How much time should I spend on Social Media? At the end of the day it’s really a question about time management. It’s also one of the questions that I get asked the most when I’m giving a Social Media presentation or discussing strategy with a client.
So what’s the answer?
As usual the real answer will depend on what you’re trying to accomplish; what type of firm you’re in; what your position in that firm is, etc. I know, I know, that’s not the answer you wanted to hear.
Maybe it would help if we look at a couple common scenarios.
You’re the Do-Everything Sole Practitioner.
Your to-do list is different every day. You pay the bills, process the invoices, write the proposals, meet with the clients and, oh yeah you also design the architecture. You’ve got to throw wood on the fire but you’ve also got to split the logs. Don’t spend more than an hour a day on Social Media (at first).
Commenting on Facebook and responding to Tweets can be addicting … and time consuming.
Be focused. Create a sustainable schedule and stick to it. Build the habit.
I said in an earlier article that consistency is the key to success in Social Media. Develop a system, a time of day, a schedule that you can sustain, one that can become habitual and stick to it.
Plan the bulk of your Social Media a week in advance. Use automation tools. Once you have a system down, you’ll have more freedom (and time) to respond and engage in online conversations.
Grow your efforts as you become more comfortable and knowledgeable about Social Media marketing.
You’re the Progressive, Up-And-Coming Employee of a small firm.
You’ve been tapped, or maybe you’ve volunteered to head up the firm’s Social Media efforts. If it’s been added to your job description you need to understand what the expectations are; not only the goals but the time that your boss thinks you should be spending. Make sure you’re part of that conversation so everyone has the same expectations.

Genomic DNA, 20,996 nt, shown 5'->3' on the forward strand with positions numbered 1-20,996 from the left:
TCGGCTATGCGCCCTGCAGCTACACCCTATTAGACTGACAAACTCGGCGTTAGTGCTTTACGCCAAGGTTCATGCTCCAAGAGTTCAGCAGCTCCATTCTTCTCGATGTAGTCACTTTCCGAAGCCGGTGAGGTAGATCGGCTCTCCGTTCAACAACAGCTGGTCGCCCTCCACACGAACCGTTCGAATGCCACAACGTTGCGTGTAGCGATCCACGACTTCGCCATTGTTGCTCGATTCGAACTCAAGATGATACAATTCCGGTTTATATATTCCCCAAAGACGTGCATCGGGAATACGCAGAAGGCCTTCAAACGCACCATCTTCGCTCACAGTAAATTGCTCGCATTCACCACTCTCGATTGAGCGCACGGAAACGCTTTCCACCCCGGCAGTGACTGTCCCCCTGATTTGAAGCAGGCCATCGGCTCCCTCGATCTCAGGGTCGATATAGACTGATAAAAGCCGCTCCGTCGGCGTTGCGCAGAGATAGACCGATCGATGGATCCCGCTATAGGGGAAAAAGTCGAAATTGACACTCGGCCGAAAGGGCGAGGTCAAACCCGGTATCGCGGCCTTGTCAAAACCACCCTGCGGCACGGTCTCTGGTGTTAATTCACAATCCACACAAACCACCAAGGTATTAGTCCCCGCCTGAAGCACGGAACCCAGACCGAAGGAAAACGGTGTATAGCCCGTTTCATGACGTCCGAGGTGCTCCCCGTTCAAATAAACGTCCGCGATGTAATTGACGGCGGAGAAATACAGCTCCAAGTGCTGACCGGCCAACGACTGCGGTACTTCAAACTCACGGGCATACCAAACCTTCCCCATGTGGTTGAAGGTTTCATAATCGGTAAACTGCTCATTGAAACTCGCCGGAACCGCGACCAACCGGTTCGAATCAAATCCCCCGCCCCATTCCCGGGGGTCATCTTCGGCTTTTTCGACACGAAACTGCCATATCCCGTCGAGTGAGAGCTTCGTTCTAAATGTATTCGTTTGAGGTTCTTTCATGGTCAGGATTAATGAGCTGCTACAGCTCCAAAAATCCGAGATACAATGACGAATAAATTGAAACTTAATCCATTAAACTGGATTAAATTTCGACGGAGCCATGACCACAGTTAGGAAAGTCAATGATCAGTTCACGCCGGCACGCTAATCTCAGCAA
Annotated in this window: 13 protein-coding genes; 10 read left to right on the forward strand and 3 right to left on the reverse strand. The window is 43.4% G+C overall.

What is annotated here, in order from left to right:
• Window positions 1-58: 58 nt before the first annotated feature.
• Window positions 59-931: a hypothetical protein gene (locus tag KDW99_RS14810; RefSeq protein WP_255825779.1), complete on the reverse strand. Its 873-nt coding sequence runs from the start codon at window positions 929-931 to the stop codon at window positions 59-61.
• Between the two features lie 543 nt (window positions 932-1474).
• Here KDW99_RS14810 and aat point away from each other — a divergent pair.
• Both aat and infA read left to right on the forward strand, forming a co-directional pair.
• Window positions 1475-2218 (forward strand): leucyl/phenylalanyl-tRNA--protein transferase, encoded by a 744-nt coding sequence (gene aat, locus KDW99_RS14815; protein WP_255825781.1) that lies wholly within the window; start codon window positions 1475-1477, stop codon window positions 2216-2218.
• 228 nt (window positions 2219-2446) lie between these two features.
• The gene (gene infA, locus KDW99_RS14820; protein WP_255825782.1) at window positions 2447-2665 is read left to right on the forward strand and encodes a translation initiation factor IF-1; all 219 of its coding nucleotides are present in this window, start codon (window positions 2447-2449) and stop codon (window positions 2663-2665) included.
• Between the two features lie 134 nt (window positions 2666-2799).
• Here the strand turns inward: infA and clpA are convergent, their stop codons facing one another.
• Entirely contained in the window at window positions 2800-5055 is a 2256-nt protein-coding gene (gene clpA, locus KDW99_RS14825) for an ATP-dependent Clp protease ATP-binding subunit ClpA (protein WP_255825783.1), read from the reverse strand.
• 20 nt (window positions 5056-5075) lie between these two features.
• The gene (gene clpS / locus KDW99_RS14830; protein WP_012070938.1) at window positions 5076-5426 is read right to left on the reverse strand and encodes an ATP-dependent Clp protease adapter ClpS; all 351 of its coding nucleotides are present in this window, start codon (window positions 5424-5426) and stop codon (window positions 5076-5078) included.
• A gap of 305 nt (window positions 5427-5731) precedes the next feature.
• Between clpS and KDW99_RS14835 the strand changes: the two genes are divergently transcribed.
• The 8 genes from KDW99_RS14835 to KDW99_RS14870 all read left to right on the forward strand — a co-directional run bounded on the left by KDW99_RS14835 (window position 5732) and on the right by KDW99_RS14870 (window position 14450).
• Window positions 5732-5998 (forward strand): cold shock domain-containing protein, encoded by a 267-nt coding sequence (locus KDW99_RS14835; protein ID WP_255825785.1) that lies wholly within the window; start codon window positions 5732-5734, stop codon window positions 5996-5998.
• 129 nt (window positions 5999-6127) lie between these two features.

In this position you’re much like the sole practitioner. You have other responsibilities; probably lots of them. You need to be focused and efficient.
But you should also have a supporting cast. Everyone in the firm needs to know that you need photos and content ideas. They need to be in the habit of taking photos whenever they’re on a site visit or volunteering at a community event or meeting with a client. Deputize them to give you what you need to tell your firm’s story.
Stick to the one-hour-per-day budget but also add time for live chats, special events, maybe even meeting with graphics or web consultants you may need to outsource to … whatever it takes to meet the goals you’ve been tasked with.
As you begin to show results and greater efficiency the conversation around the office should include expanding your efforts and increasing the firm’s exposure.
I said at the beginning of the article that the question is about time management but every aspect of your work in Social Media has to relate back to your overarching strategy. So I want to close by planting a strategic seed.
Remember that it’s not your great architecture that makes your firm successful. It’s your clients. Without clients you wouldn’t have the opportunity to create your architecture.
Make sure you devote a substantial amount of time listening. Listening to what your clients are saying; listening to what contractors are saying; listening to what other Architects are saying. If you hear a question, answer it. If you can add to the conversation, join in. If you witness something great, add to the applause.
“Most of the successful people I’ve known are the ones who do more listening than talking.” – Bernard M. Baruch